The polls have closed over in Hungary, where parliamentary elections will determine whether Viktor Orban and his Fidesz Party will remain in power, or be displaced by a conservative coalition that promises to continue many of Orban’s policies (such as, unfortunately, heavy dependence on Russia for energy supplies). Significant that Orban’s opposition calculates that it can only succeed by running a candidate who is nearly as socially conservative as Orban.
No exit polls are being conducted, so we’ll have to await an old-fashioned vote count. All of the pre-election polls showed Fidesz ahead, but by narrow margins. Henry Olsen says the earliest returns from around Budapest look very good for Fidesz:
Meanwhile, I have noted before that the European and American deep states are doing everything they can to assure Orban’s defeat, including setting up the narrative that the election is rigged. (Irony alert.) Let’s go through and offer commentary about some of the news story about the election from today’s Wall Street Journal news division:
But in a counterpoint to Europe’s rush to help Ukraine, Mr. Orban has promised to resist all of those measures, centering his re-election bid on a promise to keep Hungary out of the fray—and powered by affordable Russian gas. His campaign ads, social-media accounts, and talk shows on state radio and public television warn that a defeat for Mr. Orban will drag the country into the war.
Of course, American natural gas is cheaper than Russian gas, but as the Biden Administration and the climatistas oppose expanding our export capacity, it is hard to call out Hungary for doing what most other European nations are doing—continuing to take Russian gas, because they have few other options.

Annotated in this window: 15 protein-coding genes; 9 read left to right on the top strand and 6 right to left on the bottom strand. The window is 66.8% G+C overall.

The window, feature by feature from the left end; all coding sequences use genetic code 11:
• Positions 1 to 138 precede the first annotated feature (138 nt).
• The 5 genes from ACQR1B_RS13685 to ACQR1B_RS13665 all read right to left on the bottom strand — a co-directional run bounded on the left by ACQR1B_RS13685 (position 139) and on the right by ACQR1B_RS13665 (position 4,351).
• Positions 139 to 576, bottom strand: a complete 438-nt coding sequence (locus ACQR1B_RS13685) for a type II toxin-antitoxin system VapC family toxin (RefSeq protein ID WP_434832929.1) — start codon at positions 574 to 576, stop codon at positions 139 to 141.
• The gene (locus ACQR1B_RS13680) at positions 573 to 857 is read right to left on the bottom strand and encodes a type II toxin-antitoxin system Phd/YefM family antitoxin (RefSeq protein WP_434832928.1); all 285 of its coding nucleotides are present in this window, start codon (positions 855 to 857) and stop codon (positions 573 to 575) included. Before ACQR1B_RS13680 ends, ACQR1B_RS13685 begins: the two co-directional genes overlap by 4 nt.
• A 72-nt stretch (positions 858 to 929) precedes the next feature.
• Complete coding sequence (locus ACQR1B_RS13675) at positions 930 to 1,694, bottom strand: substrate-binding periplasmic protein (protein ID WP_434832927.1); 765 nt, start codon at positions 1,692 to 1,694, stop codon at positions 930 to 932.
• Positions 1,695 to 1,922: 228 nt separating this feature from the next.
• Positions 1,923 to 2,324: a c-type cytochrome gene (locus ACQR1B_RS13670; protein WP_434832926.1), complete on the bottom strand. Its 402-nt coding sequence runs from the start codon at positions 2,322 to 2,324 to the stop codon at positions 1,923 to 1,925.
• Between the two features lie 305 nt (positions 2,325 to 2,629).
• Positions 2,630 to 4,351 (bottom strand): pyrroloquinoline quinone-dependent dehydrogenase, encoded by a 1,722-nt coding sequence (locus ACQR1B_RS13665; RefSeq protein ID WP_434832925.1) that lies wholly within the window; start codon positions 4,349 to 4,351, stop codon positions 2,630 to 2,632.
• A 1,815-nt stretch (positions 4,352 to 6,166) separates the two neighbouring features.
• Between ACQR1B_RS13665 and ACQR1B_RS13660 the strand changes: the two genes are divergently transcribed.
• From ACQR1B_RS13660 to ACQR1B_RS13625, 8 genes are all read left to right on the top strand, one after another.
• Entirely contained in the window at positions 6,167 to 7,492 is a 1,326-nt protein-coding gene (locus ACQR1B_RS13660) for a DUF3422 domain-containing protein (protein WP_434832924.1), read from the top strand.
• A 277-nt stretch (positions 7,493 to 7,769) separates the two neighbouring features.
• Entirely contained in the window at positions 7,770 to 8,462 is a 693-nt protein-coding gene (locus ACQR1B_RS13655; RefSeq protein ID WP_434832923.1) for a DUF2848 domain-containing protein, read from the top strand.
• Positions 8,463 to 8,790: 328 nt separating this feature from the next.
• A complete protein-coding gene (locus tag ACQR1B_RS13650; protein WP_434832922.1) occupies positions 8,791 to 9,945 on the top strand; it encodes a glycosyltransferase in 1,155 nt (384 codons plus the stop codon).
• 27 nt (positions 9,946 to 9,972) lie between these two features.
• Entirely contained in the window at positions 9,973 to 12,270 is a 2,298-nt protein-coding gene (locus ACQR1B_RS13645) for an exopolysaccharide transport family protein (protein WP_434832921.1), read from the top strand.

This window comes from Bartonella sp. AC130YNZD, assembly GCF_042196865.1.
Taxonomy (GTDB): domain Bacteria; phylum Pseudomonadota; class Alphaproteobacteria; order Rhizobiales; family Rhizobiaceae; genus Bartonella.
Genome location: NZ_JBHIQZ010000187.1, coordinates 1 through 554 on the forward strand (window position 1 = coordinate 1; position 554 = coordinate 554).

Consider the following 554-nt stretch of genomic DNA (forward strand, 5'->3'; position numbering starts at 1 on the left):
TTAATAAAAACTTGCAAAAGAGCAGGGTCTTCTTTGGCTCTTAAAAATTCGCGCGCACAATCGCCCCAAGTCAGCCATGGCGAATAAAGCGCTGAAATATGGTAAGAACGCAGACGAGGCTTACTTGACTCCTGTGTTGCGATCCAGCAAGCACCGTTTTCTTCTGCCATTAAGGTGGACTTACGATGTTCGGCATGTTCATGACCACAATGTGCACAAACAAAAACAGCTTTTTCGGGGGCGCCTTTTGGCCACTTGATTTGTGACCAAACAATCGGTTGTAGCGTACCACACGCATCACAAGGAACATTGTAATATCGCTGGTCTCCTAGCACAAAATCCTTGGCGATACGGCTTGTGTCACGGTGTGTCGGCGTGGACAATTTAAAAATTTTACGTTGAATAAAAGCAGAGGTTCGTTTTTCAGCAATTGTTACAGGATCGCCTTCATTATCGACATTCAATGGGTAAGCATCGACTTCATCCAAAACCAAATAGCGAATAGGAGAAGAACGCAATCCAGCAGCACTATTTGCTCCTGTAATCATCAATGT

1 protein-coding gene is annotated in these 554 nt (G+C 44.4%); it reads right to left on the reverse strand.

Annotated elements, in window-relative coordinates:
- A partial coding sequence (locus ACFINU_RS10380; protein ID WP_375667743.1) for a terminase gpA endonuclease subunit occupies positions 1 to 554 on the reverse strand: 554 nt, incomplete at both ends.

Mr. Marki-Zay [the opposition candidate] argues he would be a more constructive member of the North Atlantic Treaty Organization, yet would also oppose any sanctions on Russian gas. But he has struggled to get airtime for that message in a country where nearly all largest TV and radio stations have been bought up by Mr. Orban’s political allies.
So Orban controls Hungary’s major media? Sort of like the Democratic Party here, no?
Mr. Orban, who has governed Hungary for half of its postcommunist history, has used his majority in parliament to rewrite election laws, gerrymander voting districts, and permit mail-in ballots without identity verification from communities that favor him.
Just like the Democratic Party here, no? (Is there an echo here?)
This concentration of power is now so strong that the Organization for Security and Cooperation in Europe, an intergovernmental security group, has taken the rare step of sending a full team of up to 200 election monitors.
Memo to OSCE: Will you send election monitors to Philadelphia, Milwaukie, and Atlanta for our next national election? I didn’t think so.
It is said that Orban is corrupt, and favors cronies. I suspect the real problem Western elites have with Orban is that he won’t put Hunter Biden on the board of Hungarian companies.
It is said that Orban is too close to, or sympathetic to, Putin. I must have missed where Orban presented Putin with a “reset” button for closer relations, or told Russia’s foreign minister that “he’d have more flexibility after the election.”
Meanwhile, a former student of mine, Bradley Devlin, is covering the scene for The American Conservative magazine, and has up today a terrific article on “Preempting Claims of a Rigged Election in Hungary.”
Today, Hungarians will head to the polls to determine if Viktor Orbán’s Fidesz party will retain control of the Hungarian government. While the polls are close, it appears likely Fidesz will have a majority yet again, and Orbán will enter his fourth consecutive term as Prime Minister. Sensing this is the case, the united opposition has taken pages from Stacey Abrams’ playbook to delegitimize the election—even before the votes have begun being counted.
Read the whole thing, and stay tuned for updates later.
UPDATE 1: At 4 pm eastern time (US), it is looking like a Fidesz landslide taking shape: